ACP receives another approval
The Atlantic Coast Pipeline (ACP) received another regulatory approval the week that it received conditional water permits from the Virginia State Water Control Board. This latest regulatory approval comes from the National Park Service.
“This week the National Park Service issued Construction and Right of Way permits for the Blue Ridge Parkway crossing,” said Dominion Energy spokesperson Aaron Ruby. “The agency concluded that the crossing is consistent with the long-term conservation of scenery, wildlife and cultural resources under the agency’s care. The agency’s approval was reached after more than three years of careful study and meaningful engagement with the public and other agencies.”
Ruby said the ACP will be installed through a tunnel 800 feet below the Blue Ridge Parkway using a technique known as a Horizontal Directional Drill.
The 600-mile ACP natural gas project will start in West Virginia, spanning Virginia and ending in North Carolina. The pipeline’s route is set to span Buckingham County.
In January 2017, county supervisors approved a special use permit for a hotly-contested 53,783-horsepower compressor station, slated to be constructed between Shelton Store and Union Hill roads on Route 56. The project’s development has drawn protest from residents in Buckingham.
The Dec. 12 receipt of conditional water permits followed a series of public comment sessions over the summer, one of which took place at Longwood University. The hearing at Longwood included about 23 people who spoke in favor of the ACP and approved the draft water quality certifications, while 51 spoke against the pipeline and in support of denying the certifications.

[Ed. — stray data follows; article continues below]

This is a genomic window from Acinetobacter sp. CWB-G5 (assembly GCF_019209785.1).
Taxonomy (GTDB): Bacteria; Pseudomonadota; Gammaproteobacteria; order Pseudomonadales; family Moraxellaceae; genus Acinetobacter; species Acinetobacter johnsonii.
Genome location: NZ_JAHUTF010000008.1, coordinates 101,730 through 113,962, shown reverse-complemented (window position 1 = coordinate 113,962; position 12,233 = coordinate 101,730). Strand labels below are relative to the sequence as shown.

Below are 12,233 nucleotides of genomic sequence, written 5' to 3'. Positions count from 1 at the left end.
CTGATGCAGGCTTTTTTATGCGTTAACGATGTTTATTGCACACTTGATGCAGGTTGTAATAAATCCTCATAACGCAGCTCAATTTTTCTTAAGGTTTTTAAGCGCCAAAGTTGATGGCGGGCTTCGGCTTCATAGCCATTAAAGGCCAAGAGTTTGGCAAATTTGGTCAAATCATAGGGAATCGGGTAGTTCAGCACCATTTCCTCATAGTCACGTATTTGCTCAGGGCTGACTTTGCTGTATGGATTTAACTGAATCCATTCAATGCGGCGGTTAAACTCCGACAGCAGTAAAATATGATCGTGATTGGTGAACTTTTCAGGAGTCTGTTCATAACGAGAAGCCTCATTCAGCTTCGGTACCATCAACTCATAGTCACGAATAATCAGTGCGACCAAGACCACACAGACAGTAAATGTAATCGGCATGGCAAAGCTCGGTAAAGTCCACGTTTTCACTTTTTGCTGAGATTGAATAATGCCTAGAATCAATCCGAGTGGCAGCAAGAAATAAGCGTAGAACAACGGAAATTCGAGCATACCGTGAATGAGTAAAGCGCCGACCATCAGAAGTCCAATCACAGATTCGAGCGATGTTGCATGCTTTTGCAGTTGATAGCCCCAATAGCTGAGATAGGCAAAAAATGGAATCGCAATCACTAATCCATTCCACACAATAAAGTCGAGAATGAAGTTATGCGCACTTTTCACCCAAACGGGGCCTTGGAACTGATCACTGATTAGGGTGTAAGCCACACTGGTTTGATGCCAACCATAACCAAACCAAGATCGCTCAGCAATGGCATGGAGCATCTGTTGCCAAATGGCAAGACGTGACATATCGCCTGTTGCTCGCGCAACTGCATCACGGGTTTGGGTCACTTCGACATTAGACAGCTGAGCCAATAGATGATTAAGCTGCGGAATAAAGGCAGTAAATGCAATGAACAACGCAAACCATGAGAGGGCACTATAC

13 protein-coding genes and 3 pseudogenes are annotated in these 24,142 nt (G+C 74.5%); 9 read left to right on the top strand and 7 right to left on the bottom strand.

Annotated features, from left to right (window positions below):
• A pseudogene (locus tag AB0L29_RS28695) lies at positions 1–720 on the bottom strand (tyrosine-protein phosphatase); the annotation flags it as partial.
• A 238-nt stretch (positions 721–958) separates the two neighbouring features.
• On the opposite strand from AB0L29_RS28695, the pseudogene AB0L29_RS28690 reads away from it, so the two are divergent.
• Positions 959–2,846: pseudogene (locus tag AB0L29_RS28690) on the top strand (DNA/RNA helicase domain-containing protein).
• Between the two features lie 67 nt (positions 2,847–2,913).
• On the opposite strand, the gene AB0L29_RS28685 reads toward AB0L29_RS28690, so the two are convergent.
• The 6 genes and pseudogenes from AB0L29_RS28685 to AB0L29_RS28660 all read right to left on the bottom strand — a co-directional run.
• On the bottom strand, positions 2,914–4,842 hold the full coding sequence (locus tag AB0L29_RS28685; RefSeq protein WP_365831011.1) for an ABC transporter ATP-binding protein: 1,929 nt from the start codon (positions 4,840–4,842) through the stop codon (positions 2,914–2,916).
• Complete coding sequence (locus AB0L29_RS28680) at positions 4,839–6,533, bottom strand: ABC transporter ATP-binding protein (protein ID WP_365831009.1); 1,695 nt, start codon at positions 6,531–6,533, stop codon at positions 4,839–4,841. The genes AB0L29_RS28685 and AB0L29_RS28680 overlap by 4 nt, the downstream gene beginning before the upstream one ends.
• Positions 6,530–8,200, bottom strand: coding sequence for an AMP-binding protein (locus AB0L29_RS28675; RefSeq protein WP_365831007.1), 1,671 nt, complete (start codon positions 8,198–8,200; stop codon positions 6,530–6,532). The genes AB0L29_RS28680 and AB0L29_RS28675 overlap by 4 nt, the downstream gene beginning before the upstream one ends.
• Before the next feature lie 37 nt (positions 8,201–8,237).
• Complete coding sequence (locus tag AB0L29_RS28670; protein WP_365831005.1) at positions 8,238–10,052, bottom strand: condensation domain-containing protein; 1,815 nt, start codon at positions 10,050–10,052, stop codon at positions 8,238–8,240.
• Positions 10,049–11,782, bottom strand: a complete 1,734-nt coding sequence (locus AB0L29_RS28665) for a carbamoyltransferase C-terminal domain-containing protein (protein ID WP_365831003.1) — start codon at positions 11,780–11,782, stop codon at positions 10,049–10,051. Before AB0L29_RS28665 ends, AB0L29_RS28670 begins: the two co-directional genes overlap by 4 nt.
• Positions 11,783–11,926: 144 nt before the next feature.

The Federal Energy Regulatory Commission (FERC) approved a Certificate of Public Convenience and Necessity for the ACP and Supply Header on Oct. 13. According to Ruby, the FERC approval is the main regulatory approval needed prior to the beginning of construction.
Friends of Buckingham filed a Request for Rehearing on Nov. 13 with FERC regarding FERC’s decision to issue a public convenience and necessity certificate for the ACP.
“A Request for Rehearing is the next step we are taking legally to stop the (ACP),” said Heidi Dhivya Berthoud, of Friends of Buckingham. “We have done this for our friends and neighbors so that we can all preserve our ability to take further legal action against FERC for the crimes they are committing against Buckingham County.”
Friends of Buckingham also requested a Motion for Stay, which, if successful, would halt any progress on the project.
“FERC may rule on the Request for Rehearing and the Stay, or it may choose not to,” Berthoud said in a press release. “But no matter the outcome, this will open the door for further litigation.”
According to the release, the Friends of Buckingham filing asserts that FERC and Dominion have failed to provide sufficient analysis and information on the environmental, cultural, historical, economic and socio-economic impacts of the project in Buckingham County.